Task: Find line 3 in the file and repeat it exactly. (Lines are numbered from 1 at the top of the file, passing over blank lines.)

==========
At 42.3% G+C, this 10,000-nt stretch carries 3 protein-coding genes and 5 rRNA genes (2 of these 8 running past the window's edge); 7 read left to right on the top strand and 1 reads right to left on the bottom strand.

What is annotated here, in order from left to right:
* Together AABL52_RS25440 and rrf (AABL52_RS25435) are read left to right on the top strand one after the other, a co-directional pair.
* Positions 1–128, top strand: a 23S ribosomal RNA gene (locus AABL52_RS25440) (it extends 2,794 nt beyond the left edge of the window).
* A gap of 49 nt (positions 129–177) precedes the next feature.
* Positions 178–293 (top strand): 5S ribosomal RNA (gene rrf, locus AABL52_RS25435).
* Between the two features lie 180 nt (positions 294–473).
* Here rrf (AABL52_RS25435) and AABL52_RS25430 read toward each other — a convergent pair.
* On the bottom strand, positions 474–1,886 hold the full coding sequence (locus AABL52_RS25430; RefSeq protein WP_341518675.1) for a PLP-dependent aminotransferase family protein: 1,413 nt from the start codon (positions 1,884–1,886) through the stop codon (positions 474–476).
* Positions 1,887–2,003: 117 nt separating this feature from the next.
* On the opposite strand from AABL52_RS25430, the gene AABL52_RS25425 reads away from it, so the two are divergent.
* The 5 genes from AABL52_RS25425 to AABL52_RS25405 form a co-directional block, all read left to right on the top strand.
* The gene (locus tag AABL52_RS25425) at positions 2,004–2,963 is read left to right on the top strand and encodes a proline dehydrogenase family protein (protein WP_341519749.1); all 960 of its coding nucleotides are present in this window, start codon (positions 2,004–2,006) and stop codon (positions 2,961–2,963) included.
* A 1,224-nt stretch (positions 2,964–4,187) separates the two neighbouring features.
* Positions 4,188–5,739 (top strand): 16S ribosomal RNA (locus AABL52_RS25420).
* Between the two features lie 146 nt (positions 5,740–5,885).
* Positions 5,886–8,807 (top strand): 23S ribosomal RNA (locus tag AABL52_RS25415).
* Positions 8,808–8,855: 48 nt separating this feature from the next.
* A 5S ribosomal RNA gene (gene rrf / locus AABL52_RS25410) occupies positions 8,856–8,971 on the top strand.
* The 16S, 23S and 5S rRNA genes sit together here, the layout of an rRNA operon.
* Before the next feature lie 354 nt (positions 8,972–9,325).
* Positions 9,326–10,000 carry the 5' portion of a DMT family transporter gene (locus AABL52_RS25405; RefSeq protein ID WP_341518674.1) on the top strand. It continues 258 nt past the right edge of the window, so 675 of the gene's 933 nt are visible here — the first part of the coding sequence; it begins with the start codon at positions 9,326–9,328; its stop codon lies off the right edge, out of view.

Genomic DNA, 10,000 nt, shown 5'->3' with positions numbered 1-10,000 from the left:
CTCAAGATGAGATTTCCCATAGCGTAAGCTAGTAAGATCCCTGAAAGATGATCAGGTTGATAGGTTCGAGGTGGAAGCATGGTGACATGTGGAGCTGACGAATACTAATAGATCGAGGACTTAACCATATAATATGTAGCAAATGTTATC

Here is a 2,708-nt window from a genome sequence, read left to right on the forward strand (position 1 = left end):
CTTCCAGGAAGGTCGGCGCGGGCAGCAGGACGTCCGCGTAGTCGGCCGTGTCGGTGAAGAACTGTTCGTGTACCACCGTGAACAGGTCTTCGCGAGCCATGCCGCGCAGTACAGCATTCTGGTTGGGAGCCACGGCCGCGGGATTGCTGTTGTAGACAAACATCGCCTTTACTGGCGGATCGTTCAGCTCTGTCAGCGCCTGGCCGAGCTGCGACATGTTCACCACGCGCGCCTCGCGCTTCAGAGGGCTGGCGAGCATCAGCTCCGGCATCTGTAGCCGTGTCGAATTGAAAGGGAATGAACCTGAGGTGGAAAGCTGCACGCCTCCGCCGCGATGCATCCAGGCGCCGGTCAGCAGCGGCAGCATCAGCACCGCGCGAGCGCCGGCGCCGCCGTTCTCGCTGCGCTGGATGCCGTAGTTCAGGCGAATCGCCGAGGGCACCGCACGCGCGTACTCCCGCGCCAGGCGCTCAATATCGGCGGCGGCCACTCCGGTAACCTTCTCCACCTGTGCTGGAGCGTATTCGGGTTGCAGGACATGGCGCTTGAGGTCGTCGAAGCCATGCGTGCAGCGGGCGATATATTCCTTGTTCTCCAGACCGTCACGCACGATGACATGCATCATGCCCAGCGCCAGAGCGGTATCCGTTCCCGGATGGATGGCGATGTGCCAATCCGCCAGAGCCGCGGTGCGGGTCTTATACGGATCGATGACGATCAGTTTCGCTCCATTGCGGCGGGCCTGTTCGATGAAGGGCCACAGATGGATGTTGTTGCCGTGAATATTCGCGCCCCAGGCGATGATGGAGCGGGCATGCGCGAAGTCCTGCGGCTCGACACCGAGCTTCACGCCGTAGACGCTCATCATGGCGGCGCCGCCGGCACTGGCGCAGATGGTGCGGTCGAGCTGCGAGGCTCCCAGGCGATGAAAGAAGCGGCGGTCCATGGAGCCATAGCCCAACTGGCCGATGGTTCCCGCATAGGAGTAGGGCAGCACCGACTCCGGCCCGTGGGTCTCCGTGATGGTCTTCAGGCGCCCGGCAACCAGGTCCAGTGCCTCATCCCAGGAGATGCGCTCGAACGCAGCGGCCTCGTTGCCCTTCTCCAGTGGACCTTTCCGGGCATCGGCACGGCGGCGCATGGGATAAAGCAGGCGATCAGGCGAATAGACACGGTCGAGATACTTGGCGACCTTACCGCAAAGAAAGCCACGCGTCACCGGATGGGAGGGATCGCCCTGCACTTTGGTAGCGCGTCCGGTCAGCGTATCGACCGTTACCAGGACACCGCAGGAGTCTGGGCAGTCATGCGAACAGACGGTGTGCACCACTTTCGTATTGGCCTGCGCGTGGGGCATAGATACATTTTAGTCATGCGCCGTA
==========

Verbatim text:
* Together AABL52_RS25440 and rrf (AABL52_RS25435) are read left to right on the top strand one after the other, a co-directional pair.